How school in Nairobi uses biometric technology to monitor students

Student at Eastleigh High checks in at the school using biometric device. Photos courtesy

At the entrance of Eastleigh High School in Nairobi, biometric fingerprint sensors have been strategically installed to track student attendance.

These sensors are encased in sturdy metal boxes to shield them from rain and potential damage.

Parents and teachers at the school once had a shared concern on how school should monitor students during school hours.

However, with the Students Time Attendance Parent Alerting System (STAPAS) technology, both parents and teachers can now relax, knowing that students’ whereabouts can be easily tracked.

According to the school Principal Samuel Kimathi, the high rate of student absenteeism prompted the installation of Stapas.

He mentioned that some students would sometimes skip school, which led to the implementation of a biometric system. This transformed the way student attendance was tracked and created a more accountable school environment.

Under the new system, the school would track students who missed attendance and then contact their parents to verify if they had left home that morning.

The Principal stated that the biometric system has greatly decreased unexplained absences by providing a reliable method for monitoring school attendance.

Fbiometric devices at the Eastleigh High.

He mentioned that a significant aspect of the system is its ability to integrate with parents’ mobile phones.

Whenever a student checks in or out, a notification is sent to their parents to inform them of their child’s arrival and departure times.

“This not only reassures parents about their child’s safety but also allows them to monitor their punctuality and attendance in real-time,” Kimathi said.

Deputy Principal Nicodemus Kalugho mentioned that upon a student’s initial admission to the school, they are registered in the system, which subsequently connects to their parent’s phone number.


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Every day upon arrival at school, each student must scan their fingerprints at the gate. This data is then used to generate a text message sent directly to their parent.

Kalugho stated that if a student fails to check in within 24 hours, a message is automatically sent to the parent notifying them of the absence. Additionally, the data is automatically stored in a secure database.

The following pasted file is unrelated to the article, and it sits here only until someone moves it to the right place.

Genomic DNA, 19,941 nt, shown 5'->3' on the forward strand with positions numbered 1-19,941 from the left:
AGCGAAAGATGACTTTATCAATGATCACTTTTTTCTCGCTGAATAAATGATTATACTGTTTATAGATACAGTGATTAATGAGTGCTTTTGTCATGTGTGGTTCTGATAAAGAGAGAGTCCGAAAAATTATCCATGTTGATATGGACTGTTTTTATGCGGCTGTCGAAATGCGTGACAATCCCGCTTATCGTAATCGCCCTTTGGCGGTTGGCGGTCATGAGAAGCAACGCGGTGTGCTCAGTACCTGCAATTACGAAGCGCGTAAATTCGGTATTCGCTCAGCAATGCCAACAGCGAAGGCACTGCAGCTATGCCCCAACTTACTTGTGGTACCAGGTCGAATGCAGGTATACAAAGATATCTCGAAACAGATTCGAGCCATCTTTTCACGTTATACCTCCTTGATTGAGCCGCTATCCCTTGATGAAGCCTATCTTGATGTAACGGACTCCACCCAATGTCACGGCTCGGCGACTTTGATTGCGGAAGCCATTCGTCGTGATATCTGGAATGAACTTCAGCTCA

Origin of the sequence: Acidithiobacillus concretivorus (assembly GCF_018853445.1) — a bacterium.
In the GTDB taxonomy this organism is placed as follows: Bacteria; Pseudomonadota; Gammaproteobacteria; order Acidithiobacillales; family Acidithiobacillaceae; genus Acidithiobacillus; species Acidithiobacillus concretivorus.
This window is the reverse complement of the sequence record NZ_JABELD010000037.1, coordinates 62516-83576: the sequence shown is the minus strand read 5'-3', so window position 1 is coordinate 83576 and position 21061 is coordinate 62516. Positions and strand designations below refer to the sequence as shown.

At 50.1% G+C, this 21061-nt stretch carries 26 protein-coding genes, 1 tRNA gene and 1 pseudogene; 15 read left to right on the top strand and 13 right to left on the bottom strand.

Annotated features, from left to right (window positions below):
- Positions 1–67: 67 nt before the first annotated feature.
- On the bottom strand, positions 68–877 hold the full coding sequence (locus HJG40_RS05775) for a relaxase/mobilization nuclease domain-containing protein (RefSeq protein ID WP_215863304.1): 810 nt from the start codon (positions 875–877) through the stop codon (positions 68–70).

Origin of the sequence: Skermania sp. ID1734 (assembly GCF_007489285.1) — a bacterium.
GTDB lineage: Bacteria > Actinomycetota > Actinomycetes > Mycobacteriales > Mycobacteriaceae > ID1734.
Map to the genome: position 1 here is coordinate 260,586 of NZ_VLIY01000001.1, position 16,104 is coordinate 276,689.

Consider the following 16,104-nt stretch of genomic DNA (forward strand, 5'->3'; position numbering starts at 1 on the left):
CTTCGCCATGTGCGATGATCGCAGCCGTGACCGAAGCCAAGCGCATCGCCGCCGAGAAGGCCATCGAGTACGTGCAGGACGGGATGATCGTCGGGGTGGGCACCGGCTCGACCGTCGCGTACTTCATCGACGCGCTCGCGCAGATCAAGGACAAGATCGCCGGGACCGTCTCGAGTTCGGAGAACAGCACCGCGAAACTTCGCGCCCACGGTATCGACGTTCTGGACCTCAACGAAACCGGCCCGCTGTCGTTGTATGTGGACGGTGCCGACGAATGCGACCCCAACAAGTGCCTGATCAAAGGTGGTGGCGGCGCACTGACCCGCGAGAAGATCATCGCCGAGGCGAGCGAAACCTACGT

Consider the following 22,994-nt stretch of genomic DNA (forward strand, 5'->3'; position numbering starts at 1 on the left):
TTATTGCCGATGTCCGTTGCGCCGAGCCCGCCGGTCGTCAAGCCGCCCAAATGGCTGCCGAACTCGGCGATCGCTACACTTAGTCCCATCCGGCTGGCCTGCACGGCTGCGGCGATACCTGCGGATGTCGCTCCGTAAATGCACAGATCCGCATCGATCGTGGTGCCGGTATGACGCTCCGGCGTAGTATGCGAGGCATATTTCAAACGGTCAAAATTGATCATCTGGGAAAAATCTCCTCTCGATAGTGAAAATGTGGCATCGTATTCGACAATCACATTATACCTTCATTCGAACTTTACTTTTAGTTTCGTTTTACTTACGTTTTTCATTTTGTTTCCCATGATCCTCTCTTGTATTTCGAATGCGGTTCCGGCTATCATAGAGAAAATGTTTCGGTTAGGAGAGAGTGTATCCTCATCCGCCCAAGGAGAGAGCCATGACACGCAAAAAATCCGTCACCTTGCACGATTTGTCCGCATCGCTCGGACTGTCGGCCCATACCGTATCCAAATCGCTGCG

Kalugho mentioned that prior to the implementation of digital fingerprint sensors, it was challenging to record the arrival and departure times of the students, who are more than 1,000 students.

Teachers used traditional methods such as roll calls and sign-in sheets, which not only consumed time but were also susceptible to errors and manipulation.

Eastleigh High main gate.

“This often led to discrepancies in attendance records and challenges in ensuring that students were present in school as required. So we scaled up the system to enable teachers to easily handle students’ records,” he said.

He further mentioned that the system has not just tackled safety issues but also encouraged punctuality among students, marking a positive stride in fostering responsibility and accountability.

“It’s reassuring to know exactly when my son gets to school and when he leaves. It gives me peace of mind, especially knowing how busy Eastleigh is,” said Abdul Juma, a parent of a Form Two student.

He mentioned that ever since implementing the system, his son has been getting to school and back home earlier.

While the new system has seen considerable success, it hasn’t been without its share of challenges. Technical issues like intermittent glitches in fingerprint sensors and the requirement for regular maintenance have slowed down its complete rollout.

Some students have also expressed frustration over occasional fingerprint rejections by the system. Nevertheless, the school administration assured its dedication to promptly resolving these issues. Some students also had mixed emotions regarding the system, alongside the technical challenges.

According to a Form Four student, some students sense constant surveillance, while others express frustration over occasional failures of the fingerprint sensors.

Schools across different regions of the country, including State House Girls High, Alliance, Maseno, Maranda, and Meru, have adopted comparable systems, underscoring a growing acknowledgment of the advantages of digital attendance monitoring.

By Frank Mugwe

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